Two second-hand buses which have been refitted for a new Art Deco service in Napier at a cost of about $1 million to ratepayers are unroadworthy and back off to the workshop, before they've hit the road.
Bought in France, remodelled in the United States and in the country barely a week, they were to have been pushed into service almost immediately to meet a new summer demand, but have been ruled unsafe for the road with multiple faults found by vehicle testers.
Plans were today being made to transport them by truck from Hawkes Bay to Tauranga for Bay of Plenty company Kiwi Bus Builders to complete the job which should have been done by California refitters H.B.Industries, hopefully still within a budget criticised by some opponents since the bus plans emerged two years ago.
Adopting the bus-stops-here approach, Napier City Council chief executive Neil Taylor conceded today the number and nature of the faults and omissions was "very frustrating and very disappointing".
They include a spare wheel missing from one bus, indicators that don't function, internal lights not working on one of the buses, a driver's seatbelt improperly fitted, two seats not properly fixed in position, and other issues such as missing window seals and blemishes in the paintwork.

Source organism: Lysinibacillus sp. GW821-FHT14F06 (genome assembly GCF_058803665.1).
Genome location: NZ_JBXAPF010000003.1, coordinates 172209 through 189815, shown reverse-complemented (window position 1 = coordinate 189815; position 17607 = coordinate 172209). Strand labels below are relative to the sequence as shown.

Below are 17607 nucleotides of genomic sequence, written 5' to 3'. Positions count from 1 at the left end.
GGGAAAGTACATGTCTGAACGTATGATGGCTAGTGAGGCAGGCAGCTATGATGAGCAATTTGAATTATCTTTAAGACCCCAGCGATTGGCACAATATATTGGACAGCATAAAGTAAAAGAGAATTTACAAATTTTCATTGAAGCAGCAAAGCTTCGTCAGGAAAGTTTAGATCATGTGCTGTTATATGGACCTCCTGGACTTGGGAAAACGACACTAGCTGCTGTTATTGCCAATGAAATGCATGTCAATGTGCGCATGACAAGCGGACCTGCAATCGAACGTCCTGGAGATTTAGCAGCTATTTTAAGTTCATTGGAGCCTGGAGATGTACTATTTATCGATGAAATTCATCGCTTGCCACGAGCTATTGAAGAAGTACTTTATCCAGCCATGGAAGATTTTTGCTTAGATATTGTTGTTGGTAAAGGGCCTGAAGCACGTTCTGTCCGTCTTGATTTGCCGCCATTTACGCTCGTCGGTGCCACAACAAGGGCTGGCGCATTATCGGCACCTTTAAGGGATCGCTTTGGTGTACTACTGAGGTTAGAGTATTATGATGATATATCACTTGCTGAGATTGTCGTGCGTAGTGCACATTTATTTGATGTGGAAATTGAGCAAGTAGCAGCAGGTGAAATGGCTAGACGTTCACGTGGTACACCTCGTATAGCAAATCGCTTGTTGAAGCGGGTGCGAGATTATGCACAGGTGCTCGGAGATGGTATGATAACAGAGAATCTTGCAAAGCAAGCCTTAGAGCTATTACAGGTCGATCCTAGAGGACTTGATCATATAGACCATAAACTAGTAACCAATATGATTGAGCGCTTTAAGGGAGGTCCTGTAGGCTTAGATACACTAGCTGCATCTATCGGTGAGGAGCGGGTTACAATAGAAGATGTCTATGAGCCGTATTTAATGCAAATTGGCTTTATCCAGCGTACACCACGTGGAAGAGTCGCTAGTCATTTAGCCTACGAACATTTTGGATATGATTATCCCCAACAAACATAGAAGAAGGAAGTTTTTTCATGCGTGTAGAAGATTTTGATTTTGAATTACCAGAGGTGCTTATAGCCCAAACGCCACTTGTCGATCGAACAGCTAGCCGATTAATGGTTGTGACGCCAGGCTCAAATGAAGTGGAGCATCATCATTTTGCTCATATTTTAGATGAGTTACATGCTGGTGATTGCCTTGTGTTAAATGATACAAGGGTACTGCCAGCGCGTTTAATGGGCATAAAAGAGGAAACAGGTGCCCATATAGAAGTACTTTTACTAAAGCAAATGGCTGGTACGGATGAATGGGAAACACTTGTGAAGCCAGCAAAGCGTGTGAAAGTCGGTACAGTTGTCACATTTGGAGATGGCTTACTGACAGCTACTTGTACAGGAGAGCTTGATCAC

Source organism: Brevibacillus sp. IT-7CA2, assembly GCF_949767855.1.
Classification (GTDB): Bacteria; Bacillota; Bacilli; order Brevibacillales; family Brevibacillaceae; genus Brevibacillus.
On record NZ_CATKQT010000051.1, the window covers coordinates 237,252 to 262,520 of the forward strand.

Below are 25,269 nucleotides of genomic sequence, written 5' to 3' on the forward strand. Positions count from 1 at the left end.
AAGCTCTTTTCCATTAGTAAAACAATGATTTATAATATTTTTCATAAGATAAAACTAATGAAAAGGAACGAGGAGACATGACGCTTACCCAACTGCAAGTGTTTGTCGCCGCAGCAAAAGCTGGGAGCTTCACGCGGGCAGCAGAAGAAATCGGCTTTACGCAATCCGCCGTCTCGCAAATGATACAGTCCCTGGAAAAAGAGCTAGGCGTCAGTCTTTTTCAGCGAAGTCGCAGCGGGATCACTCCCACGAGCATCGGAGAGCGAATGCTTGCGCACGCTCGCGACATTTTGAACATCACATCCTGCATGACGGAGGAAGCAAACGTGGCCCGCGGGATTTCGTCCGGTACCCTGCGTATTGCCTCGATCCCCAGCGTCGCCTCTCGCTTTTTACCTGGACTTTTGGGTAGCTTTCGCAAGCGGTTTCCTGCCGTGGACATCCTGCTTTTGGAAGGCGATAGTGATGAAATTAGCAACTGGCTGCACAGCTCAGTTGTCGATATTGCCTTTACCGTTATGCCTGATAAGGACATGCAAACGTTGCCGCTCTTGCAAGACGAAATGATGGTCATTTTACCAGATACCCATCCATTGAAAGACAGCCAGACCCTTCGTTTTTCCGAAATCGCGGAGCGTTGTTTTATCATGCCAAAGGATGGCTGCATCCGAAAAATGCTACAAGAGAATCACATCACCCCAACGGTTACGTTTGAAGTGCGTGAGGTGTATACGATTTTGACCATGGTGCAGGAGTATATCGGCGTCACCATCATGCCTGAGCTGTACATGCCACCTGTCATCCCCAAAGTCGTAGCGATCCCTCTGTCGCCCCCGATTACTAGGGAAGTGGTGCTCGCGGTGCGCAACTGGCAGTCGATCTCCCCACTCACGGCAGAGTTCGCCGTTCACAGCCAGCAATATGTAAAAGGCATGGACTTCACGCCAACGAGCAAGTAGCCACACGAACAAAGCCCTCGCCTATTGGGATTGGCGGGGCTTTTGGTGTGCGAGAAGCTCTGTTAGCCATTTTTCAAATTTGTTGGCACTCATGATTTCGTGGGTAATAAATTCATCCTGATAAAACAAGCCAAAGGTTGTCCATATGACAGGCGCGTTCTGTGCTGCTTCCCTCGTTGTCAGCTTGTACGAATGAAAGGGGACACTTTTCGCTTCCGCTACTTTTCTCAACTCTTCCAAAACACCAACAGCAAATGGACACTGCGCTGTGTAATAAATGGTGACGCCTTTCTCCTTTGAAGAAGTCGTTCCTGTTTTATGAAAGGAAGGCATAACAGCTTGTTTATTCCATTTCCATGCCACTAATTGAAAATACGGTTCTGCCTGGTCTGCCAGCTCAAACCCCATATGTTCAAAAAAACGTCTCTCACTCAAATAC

"Stupid things," he said. "Things where you ask, 'Why didn't they just fix that?"'
The buses, including purpose-designed open-air viewing platforms, were intended to be in service this month, running tourists between the sea frontage of Napier City and the popular eat-out and bar areas of Ahuriri.
A particular target is the cruise-liner season, with 65 visits scheduled from October 30 to the first week of April.
Mr Taylor praised the efforts of bus operating contractors Nimon and the Tauranga company trying to rectify problems which were not of their making, but said it was clear the buses would not be in use for the "whole of the summer" as the council had planned.
The council is in the meantime withholding a final payment to H.B.Industries, Mr Taylor said.